Ubisoft’s New Rendering Technique Allows Them To ‘Fit A Lot More’ In The Xbox One’s ESRAM

A very neat technique, used to great effect by Ubisoft for Rainbow Six: Siege.

Posted By | On 06th, Apr. 2016 Under News | Follow This Author @Pramath1605


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One of the most criticized things about the Xbox One this generation, from a hardware perspective at any rate, has been the ESRAM- it has often been cited as a bottleneck for games development, and it is a decision that we have seen Microsoft attempt to first justify, and then circumvent.

Ubisoft, one of the biggest supporters of the Xbox One platform, too have been working up ways to not be limited by the ESRAM- and during a GDC panel (summarized by WCCFTech), they shared one such technique that they have used to some success. The technique in question was used for Rainbow Six: Siege, and the technique used by Ubisoft was the checkerboard rendering technique. This technique breaks the image down into smaller squares, which can lead to less aliasing, and better IQ in general, with less noise. It can also mean that there is enough processing grunt left to render the game at a steady 60FPS (something that Ubisoft was consciously trying to do with Siege), at relatively high resolutions than would be possible otherwise, to boot. Finally, it helps Ubisoft get around the ESRAM issue too, as this technique allows them to ‘store more in the ESRAM’ than would be otherwise possible.

It sounds like a technique with a lot going for it, and very little against it- it will be interesting to see if we see more Xbox One bound games adopt it going forward.


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  • hiawa23

    I am curious, why couldn’t MS just release all new X1s with say 64, 112, 256, of 512megs or ESram? That seems like would cure some ills.

    • theduckofdeath

      To increase the eSRAM to that extent would dramatically increase the size of the chip die. For reference, from the chip lithography you can see that the eSRAM is about the size of the GPU. More eSRAM means more silicon per chip, less chips per wafer, greater complexity and chance for flaws, more heat, and ultimately higher cost.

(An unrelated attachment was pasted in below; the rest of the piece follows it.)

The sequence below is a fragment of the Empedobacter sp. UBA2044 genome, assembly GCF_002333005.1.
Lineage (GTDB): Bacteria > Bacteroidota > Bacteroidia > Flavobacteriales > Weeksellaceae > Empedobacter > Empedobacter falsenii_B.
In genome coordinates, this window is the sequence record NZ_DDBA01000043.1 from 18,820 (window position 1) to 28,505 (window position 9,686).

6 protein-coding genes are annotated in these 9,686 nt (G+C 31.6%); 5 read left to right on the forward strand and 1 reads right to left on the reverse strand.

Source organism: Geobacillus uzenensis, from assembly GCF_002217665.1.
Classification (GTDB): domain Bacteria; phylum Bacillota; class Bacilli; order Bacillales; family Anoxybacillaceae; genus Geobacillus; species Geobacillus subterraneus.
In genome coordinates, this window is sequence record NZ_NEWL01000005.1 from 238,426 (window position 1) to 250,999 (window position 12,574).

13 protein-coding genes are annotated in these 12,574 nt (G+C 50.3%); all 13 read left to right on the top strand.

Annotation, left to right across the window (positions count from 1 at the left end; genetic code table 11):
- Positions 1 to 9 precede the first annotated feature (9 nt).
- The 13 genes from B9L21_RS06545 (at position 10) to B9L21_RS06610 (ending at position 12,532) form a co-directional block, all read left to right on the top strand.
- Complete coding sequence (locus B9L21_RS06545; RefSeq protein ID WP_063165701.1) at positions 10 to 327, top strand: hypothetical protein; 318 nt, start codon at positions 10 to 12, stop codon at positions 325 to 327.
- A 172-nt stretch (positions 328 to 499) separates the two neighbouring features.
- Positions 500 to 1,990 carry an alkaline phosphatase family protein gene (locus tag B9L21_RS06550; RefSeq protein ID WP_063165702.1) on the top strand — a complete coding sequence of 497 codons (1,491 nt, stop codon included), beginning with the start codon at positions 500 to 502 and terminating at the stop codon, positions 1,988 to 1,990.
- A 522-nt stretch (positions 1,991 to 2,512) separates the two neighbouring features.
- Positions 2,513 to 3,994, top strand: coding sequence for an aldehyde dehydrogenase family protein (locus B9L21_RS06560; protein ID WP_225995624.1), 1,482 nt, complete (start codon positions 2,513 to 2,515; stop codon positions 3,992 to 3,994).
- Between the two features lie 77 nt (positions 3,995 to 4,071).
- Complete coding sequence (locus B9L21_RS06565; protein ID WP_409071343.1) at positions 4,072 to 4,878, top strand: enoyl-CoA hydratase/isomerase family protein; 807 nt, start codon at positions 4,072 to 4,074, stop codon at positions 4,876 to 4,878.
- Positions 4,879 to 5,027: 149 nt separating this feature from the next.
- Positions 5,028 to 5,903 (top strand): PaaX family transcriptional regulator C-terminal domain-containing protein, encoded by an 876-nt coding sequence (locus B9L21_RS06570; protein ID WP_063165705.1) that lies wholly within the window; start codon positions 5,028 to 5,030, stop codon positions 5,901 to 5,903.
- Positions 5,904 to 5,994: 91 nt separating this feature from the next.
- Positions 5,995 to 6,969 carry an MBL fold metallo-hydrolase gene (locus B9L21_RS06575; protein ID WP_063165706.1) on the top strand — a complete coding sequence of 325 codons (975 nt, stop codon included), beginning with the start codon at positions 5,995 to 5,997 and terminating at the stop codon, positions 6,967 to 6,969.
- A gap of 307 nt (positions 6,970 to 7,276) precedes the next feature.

IMO the uncertainty over GDDR5 supplies partlly lead the XB1 to its current state and position. The decision to ensure 8 GB of RAM with DDR3 necessitated some type of embedded RAM solution to make up ground (memory bandwidth). That would lead to a need to balance eSRAM density with GPU complexity, and voila, an “under powered” console at odds with itself.

      New console SKUs with more eSRAM would still be held back by the 20+millions XB1s without.

    • hiawa23

      Thanks for your informative response.

  • sgt_hammertime

    You mean tiled resources that Microsoft has been saying from the beginning?
    And also can you show evidence of where Microsoft has so-called circumvent the use of ESRAM? Or is this just you trying to make your article sound more interesting?

    • lagann

      well…its pramath we are talking about here. He loves to spread FUD on MS articles.

      If MS circumvents the use of ESRAM and only were to use DDR3….we would have horrible looking games with low resolution lol.


 

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